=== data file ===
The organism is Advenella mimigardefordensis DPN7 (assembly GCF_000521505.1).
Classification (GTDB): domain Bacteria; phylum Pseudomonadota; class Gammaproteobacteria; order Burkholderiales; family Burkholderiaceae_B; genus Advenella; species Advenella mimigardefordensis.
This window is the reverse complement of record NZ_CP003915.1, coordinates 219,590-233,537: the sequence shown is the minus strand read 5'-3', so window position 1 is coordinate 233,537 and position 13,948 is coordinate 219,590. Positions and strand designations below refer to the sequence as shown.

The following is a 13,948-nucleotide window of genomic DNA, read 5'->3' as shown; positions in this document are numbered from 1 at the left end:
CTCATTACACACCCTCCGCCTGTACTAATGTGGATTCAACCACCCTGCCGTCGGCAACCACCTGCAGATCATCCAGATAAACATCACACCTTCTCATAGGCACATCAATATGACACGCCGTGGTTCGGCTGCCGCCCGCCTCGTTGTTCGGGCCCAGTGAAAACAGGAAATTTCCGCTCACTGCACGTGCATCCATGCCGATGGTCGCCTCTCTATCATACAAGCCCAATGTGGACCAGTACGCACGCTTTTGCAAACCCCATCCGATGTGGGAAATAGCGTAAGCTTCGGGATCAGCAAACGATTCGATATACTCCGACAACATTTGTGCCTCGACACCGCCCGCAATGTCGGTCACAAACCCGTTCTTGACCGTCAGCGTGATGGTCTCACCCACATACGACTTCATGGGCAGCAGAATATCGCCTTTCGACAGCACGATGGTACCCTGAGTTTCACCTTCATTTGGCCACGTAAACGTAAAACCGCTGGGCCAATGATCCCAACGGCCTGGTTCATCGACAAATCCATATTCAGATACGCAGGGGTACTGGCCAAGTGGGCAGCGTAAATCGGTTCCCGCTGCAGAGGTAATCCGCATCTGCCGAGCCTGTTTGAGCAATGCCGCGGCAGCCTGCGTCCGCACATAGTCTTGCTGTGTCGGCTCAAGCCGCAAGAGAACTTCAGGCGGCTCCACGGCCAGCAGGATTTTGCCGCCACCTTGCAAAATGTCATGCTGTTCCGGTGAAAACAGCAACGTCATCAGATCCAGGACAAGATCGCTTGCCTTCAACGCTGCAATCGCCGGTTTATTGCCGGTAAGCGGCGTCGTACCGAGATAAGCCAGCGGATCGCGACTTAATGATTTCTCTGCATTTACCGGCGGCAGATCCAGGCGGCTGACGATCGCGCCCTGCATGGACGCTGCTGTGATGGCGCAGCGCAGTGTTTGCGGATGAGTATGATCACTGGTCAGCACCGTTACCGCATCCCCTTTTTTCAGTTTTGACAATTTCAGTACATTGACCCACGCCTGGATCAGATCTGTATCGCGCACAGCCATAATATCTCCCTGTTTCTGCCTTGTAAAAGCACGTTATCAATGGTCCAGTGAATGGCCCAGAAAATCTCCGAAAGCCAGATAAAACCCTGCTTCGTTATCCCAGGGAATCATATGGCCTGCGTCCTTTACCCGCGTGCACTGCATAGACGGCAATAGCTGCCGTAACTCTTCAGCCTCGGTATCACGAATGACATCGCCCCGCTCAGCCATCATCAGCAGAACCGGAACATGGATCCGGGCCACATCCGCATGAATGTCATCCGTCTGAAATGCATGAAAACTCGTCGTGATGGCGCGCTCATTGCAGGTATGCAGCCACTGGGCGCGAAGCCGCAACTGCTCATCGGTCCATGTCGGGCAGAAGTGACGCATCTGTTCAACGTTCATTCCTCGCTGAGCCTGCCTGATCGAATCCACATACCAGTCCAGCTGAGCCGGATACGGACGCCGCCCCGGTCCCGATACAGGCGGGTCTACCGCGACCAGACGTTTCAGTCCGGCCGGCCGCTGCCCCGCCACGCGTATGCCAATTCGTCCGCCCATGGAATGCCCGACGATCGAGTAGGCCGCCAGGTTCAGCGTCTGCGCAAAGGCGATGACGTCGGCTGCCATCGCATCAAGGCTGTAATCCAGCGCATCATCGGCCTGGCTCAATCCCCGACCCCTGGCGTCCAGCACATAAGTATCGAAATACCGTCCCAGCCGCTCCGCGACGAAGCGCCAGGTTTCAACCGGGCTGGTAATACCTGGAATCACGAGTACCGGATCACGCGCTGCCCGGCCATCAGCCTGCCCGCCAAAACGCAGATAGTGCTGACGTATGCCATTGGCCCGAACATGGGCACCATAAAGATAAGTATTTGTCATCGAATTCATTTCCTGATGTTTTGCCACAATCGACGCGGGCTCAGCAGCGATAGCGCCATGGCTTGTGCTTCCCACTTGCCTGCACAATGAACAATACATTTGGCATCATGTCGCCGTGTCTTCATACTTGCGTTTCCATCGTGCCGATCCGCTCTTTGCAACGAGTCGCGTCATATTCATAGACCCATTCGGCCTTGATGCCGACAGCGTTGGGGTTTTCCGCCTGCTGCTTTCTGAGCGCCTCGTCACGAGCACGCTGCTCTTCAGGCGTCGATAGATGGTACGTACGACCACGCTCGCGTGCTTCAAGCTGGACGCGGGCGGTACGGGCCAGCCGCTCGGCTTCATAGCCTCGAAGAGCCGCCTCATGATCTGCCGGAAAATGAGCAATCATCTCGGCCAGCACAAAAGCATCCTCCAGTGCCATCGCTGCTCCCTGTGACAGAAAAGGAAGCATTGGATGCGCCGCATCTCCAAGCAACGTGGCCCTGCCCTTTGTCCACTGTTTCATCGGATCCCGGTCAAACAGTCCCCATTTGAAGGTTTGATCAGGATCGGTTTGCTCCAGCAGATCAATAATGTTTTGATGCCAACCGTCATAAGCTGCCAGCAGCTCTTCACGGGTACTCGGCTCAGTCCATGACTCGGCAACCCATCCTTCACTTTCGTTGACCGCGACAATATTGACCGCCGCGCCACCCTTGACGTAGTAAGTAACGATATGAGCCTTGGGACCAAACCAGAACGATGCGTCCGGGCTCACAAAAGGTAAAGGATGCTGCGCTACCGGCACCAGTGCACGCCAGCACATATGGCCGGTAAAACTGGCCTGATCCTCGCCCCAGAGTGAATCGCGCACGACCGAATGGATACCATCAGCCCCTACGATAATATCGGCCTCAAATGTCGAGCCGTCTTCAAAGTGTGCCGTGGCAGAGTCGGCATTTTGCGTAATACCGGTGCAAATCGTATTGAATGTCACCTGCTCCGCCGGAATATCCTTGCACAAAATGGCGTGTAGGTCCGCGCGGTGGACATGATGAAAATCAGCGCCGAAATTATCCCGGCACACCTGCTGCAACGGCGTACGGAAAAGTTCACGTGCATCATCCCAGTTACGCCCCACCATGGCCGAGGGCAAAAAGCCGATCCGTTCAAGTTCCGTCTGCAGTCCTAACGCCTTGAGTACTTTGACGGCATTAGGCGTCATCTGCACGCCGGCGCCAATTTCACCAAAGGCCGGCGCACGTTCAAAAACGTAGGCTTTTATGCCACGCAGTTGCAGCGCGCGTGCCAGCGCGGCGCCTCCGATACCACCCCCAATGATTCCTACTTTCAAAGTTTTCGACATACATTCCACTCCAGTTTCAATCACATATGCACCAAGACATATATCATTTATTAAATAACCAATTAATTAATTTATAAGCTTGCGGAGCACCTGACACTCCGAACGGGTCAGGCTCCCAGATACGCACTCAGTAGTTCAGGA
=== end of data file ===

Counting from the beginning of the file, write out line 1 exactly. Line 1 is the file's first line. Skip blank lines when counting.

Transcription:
The organism is Advenella mimigardefordensis DPN7 (assembly GCF_000521505.1).